The year is 1856, and the Eunsons (Robert, portrayed by Cameron Mitchell, and Mamie, portrayed by Glynis Johns) have just arrived in America from Scotland. They’ve been invited to the small village of Eureka by Mamie’s uncle, whom they plan to live with.
Upon arrival in Eureka, though, the Eunsons are given bad news: Mamie’s uncle was killed recently in a house fire, and little survives of his cabin. Robert and Mamie, with some help from a gaggle of helpful, caring townspeople, are able to rebuild the house in time for the birth of their first son, Robert Jr. or “Robbie” (Rex Thompson). Robert the elder gets a job in the local logging industry, and things begin looking up.
Years pass, and Mamie gives birth to five more children: Jimmy (Stephen Wootton), Kirk (Butch Bernard), Anabelle (Patty McCormack), Elizabeth (Yolanda White) and Jane (Terry Ann Ross). Robert starts his own business building boats, and the family is very happy.
Tragedy strikes again, though, when Kirk contracts diptheria, with Robert Sr. soon succumbing to illness as well. Robbie must become the new head of the household, struggling along with his mother Mamie to keep the family afloat through periods of tragedy.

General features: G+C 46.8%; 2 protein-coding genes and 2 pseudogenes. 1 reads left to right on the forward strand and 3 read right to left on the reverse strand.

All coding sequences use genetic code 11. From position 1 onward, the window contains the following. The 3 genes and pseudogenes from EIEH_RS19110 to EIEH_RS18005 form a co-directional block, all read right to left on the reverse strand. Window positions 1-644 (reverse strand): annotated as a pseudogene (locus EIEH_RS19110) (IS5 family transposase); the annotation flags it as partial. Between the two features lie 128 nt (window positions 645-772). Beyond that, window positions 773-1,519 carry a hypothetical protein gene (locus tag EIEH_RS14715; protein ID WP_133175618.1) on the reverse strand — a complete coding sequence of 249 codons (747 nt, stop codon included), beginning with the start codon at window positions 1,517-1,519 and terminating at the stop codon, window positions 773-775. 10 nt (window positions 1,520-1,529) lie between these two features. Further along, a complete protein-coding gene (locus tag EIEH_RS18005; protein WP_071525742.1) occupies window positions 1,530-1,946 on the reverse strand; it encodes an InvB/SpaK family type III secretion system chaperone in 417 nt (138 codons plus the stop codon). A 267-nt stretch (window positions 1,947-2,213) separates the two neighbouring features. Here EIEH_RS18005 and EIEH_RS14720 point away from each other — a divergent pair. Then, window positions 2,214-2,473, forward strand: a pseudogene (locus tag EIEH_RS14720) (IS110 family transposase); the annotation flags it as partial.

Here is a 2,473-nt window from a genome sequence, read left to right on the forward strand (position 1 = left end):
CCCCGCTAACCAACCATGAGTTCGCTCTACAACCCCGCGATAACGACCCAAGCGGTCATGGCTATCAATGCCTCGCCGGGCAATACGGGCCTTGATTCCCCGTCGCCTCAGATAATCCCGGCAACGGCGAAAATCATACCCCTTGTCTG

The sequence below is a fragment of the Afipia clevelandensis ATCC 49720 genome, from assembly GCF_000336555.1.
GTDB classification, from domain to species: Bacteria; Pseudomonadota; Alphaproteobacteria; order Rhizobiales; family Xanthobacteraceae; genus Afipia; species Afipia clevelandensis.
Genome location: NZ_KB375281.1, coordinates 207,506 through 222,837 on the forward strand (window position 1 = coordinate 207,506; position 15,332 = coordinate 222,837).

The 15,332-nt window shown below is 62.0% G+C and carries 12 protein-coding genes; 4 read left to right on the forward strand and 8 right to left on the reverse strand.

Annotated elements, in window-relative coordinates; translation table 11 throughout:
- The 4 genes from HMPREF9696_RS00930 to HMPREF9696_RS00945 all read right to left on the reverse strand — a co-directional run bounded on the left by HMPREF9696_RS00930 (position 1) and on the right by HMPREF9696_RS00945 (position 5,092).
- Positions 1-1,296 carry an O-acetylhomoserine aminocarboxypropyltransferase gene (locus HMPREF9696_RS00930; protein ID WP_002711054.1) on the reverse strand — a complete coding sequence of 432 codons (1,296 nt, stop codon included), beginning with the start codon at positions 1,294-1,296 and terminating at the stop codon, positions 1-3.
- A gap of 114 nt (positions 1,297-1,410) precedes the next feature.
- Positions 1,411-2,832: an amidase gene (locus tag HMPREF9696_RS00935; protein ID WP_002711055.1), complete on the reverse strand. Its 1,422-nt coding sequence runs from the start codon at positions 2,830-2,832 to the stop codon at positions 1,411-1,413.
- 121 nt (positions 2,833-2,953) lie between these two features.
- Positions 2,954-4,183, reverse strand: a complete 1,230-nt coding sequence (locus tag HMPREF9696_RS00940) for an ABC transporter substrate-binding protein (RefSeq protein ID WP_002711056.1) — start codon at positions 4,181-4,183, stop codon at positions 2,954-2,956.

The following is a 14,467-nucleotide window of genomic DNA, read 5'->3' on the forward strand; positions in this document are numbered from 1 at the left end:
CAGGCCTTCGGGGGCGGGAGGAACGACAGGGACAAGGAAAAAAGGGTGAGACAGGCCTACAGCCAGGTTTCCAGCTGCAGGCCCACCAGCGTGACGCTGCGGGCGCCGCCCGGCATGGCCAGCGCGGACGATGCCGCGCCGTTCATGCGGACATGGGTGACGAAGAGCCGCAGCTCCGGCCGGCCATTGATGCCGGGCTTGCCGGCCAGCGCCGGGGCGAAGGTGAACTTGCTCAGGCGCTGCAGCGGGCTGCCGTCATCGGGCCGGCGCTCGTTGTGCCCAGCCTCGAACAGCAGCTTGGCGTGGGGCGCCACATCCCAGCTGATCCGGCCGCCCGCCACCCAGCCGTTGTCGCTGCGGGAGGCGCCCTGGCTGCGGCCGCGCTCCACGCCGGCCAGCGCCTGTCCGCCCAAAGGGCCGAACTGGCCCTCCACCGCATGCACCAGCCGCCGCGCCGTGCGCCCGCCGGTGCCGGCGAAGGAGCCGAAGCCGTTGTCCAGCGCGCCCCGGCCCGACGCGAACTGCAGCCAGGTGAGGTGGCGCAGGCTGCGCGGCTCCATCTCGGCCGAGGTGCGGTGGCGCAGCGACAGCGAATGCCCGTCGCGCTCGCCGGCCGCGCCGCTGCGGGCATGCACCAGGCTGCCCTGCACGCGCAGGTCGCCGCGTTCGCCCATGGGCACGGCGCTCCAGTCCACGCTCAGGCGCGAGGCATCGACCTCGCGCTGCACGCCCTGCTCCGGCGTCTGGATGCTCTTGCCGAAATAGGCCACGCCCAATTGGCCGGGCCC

Allen Reisner directs 1957’s All Mine to Give. This 103-minute long family drama is based on a true story and was scripted by Dale and Katherine Eunson, from Dale’s Cosmopolitan Magazine article “The Day They Gave Babies Away.”
Let me begin by saying that my assumptions of this film were completely misguided. The poster used on the cover of the 4 Film Favorites: Classic Holiday Collection Vol. 2 set in which it appears features smiling children and the tagline “Six kids on a true and wonderful adventure!” Based on this cover art, I thought I was in for a snowy, cheerful and nostalgic film about kids being kids during the holiday season — like a saccharine and less-funny version of A Christmas Story, but with more siblings.
Boy, was I in for a rude awakening! Within the first five minutes of the film, we learn of the death of Mamie’s uncle, and despite a few periods of prosperity, things generally go downhill from there.
There is some humor to be had here, particularly in the film’s first half, but throughout most of its running time All Mine to Give is a real tearjerker. Just about everything bad that could happen to the family happens to them, and the performances are very effective, making the story even more heart-wrenching to watch.
I would recommend All Mine to Give, but only if you’re in the mood to shed some tears. It’s a great drama but you’ll definitely need a palate-cleanser (like this video of a puppy yawning… though if you love puppies as much as I do, that might just make you cry more) to improve your mood afterwards! The score: 4/5